Sunday, September 08, 2013
In 2011, Obama freed NSA from restraints on domestic spying that Dubya requested in 2008
You will search this WaPo story, entitled "Obama administration had restrictions on NSA reversed in 2011," without success for any mention of the Forty-Third President of the United States of America, even though his administration did not depart the White House until January 20, 2009. And yet:
The Obama administration secretly won permission from a surveillance court in 2011 to reverse restrictions on the National Security Agency’s use of intercepted phone calls and e-mails, permitting the agency to search deliberately for Americans’ communications in its massive databases, according to interviews with government officials and recently declassified material.
In addition, the court extended the length of time that the NSA is allowed to retain intercepted U.S. communications from five years to six years — and more under special circumstances, according to the documents, which include a recently released 2011 opinion by U.S. District Judge John D. Bates, then chief judge of the Foreign Intelligence Surveillance Court.
What had not been previously acknowledged is that the court in 2008 imposed an explicit ban — at the government’s request — on those kinds of searches, that officials in 2011 got the court to lift the bar and that the search authority has been used.
I think my post's headline above ought to have been the Washington Post's headline too — but surely somewhere in this report, they ought to have at least acknowledged the contrasting positions of the only two post-9/11 administrations.
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(1) ColoComment made the following comment | Sep 9, 2013 2:35:54 PM | Permalink
Not sure if this is all the same documents, etc., ref'd in the WaPo article, but in any case, it should be fun to read these ops (if they're not too redacted.) Excerpt:
"The Justice Department conceded last week in a court filing in a FOIA case, the Electronic Frontier Foundation reports, that it will release: “[O]rders and opinions of the FISC issued from January 1, 2004, to June 6, 2011, that contain a significant legal interpretation of the government’s authority or use of its authority under Section 215; and responsive ‘significant documents, procedures, or legal analyses incorporated into FISC opinions or orders and treated as binding by the Department of Justice or the National Security Agency.’”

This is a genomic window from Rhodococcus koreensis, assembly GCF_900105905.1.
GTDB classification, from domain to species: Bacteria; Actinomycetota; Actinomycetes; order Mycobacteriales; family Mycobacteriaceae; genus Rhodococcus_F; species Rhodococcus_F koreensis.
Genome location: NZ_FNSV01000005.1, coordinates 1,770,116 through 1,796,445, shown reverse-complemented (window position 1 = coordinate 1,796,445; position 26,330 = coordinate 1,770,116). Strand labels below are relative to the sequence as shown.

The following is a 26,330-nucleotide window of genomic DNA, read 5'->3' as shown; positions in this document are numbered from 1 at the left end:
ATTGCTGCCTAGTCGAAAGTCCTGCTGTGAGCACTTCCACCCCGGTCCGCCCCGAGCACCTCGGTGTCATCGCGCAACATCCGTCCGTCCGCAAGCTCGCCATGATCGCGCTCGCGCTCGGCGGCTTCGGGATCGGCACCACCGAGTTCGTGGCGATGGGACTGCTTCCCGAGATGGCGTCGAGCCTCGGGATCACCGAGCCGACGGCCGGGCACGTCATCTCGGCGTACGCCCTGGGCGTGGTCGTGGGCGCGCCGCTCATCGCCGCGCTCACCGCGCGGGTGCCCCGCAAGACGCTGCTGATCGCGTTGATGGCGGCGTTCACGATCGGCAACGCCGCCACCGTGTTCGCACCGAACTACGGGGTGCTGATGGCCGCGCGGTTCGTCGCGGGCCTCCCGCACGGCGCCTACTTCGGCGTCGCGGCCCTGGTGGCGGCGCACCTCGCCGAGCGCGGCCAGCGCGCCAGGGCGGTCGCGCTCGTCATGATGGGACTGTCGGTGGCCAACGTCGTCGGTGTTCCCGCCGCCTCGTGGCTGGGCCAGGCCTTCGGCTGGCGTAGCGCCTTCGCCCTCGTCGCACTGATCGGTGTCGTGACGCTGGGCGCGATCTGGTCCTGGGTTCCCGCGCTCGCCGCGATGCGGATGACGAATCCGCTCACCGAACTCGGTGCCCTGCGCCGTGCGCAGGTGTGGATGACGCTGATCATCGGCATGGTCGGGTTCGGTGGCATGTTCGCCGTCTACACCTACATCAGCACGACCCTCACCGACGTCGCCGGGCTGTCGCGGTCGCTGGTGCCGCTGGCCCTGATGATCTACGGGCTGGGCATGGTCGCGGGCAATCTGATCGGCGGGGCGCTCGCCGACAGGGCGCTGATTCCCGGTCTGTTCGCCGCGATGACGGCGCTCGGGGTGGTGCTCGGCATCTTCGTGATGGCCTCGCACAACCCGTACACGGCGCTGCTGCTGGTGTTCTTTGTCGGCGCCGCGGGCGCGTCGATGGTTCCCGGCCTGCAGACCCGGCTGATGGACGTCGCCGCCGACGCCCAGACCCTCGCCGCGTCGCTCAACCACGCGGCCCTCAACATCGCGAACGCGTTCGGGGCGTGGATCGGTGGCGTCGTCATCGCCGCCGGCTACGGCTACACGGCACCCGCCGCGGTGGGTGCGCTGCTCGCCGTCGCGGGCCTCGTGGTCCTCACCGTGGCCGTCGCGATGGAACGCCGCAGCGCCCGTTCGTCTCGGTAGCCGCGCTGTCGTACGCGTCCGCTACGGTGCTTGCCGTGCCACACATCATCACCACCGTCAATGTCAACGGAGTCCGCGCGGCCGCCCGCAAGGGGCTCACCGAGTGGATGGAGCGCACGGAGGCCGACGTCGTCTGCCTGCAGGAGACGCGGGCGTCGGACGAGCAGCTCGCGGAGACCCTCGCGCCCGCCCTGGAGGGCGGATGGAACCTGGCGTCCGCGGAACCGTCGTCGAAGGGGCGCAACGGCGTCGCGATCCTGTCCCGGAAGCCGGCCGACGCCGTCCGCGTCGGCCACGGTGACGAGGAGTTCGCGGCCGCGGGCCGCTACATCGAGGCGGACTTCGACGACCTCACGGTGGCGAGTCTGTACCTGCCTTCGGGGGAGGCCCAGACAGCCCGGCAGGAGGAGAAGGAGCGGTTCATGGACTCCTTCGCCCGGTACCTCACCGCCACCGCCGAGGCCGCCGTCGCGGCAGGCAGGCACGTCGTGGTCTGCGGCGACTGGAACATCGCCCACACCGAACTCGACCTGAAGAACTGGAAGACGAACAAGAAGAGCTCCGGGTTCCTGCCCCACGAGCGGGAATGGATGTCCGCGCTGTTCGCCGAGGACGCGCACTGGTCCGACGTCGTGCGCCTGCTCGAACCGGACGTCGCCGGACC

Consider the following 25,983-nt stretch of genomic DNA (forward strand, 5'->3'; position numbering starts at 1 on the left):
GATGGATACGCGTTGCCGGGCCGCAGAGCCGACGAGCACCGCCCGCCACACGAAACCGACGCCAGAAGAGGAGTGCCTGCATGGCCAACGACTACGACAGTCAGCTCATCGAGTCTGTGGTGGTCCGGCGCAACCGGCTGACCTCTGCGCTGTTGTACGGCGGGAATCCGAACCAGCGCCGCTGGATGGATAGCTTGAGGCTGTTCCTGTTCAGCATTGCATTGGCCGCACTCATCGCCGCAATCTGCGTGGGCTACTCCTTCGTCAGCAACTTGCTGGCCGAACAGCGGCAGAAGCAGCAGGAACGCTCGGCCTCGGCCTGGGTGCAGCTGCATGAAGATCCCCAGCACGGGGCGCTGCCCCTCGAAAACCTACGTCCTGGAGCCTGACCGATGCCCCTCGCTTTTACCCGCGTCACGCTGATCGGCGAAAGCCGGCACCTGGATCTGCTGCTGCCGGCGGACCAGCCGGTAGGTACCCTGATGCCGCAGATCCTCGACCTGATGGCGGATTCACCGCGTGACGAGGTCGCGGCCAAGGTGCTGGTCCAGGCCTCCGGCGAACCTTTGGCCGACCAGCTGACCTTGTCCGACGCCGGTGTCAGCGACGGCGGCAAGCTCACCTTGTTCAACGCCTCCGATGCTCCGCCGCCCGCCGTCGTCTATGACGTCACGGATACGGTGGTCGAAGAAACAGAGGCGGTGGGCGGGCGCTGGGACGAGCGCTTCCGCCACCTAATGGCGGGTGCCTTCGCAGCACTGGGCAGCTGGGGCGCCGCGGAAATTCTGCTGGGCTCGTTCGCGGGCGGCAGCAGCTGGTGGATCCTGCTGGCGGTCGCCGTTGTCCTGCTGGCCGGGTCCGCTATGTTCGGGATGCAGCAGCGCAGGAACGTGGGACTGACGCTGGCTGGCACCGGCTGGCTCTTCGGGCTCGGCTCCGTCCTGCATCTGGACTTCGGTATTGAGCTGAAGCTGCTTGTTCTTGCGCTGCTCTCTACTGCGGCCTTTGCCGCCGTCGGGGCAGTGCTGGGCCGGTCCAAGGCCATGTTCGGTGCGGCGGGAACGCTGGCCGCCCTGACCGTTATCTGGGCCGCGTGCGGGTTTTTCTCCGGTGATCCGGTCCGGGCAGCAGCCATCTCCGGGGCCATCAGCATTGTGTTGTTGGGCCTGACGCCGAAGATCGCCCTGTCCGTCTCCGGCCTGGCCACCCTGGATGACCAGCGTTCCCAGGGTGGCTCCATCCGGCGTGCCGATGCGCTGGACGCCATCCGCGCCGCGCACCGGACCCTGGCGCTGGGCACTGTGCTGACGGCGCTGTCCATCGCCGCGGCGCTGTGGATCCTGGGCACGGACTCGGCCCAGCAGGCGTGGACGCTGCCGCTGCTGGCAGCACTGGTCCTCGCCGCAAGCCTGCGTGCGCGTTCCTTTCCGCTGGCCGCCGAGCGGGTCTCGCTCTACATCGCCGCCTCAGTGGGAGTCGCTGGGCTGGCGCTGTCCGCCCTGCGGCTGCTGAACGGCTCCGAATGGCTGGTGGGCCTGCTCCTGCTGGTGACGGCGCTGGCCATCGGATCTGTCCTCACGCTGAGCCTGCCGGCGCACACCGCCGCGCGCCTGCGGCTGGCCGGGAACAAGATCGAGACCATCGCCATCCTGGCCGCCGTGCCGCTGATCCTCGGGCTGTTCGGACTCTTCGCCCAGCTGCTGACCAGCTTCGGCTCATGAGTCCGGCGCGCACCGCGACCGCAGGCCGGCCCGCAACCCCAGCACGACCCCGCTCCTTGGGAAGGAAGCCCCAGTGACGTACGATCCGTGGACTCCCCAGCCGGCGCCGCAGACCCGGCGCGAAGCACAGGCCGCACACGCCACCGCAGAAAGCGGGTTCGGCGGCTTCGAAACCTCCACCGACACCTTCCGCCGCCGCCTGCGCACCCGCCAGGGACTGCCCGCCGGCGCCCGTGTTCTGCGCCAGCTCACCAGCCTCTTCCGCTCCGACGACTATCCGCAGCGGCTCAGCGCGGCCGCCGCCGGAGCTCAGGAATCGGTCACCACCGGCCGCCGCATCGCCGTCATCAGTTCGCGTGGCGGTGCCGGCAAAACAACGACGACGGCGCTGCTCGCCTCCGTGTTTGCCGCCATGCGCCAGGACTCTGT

I have only skimmed the whole Lawfare post by Wittes, but note that he says that the NSA activities are legal per current Constitutional doctrine re: 4A and info/records kept by third parties. My feeling is that if standing is satisfied [somehow, by someone] SCOTUS will catch that doctrine up to the current state of personal data searching/seizing via 21st century technology. At least I sure hope so. This simply is no longer your landline, twisty-corded, desk telephone world.
(2) Gregory Koster made the following comment | Sep 14, 2013 4:18:13 PM | Permalink
Dear Mr. Dyer: More proof of how bigoted the press is. No wonder they are pushing for a federal "shield" law for themselves and the hell with everyone else. Can't win in open competition, so let the govt knock out the competitors the easy way.
The irksome trait in today's press is the mass exodus of journalists to working for govt. Jay Carney is only the most notorious example. Given that, how tough is their reporting on The Won's shenanigans likely to be?
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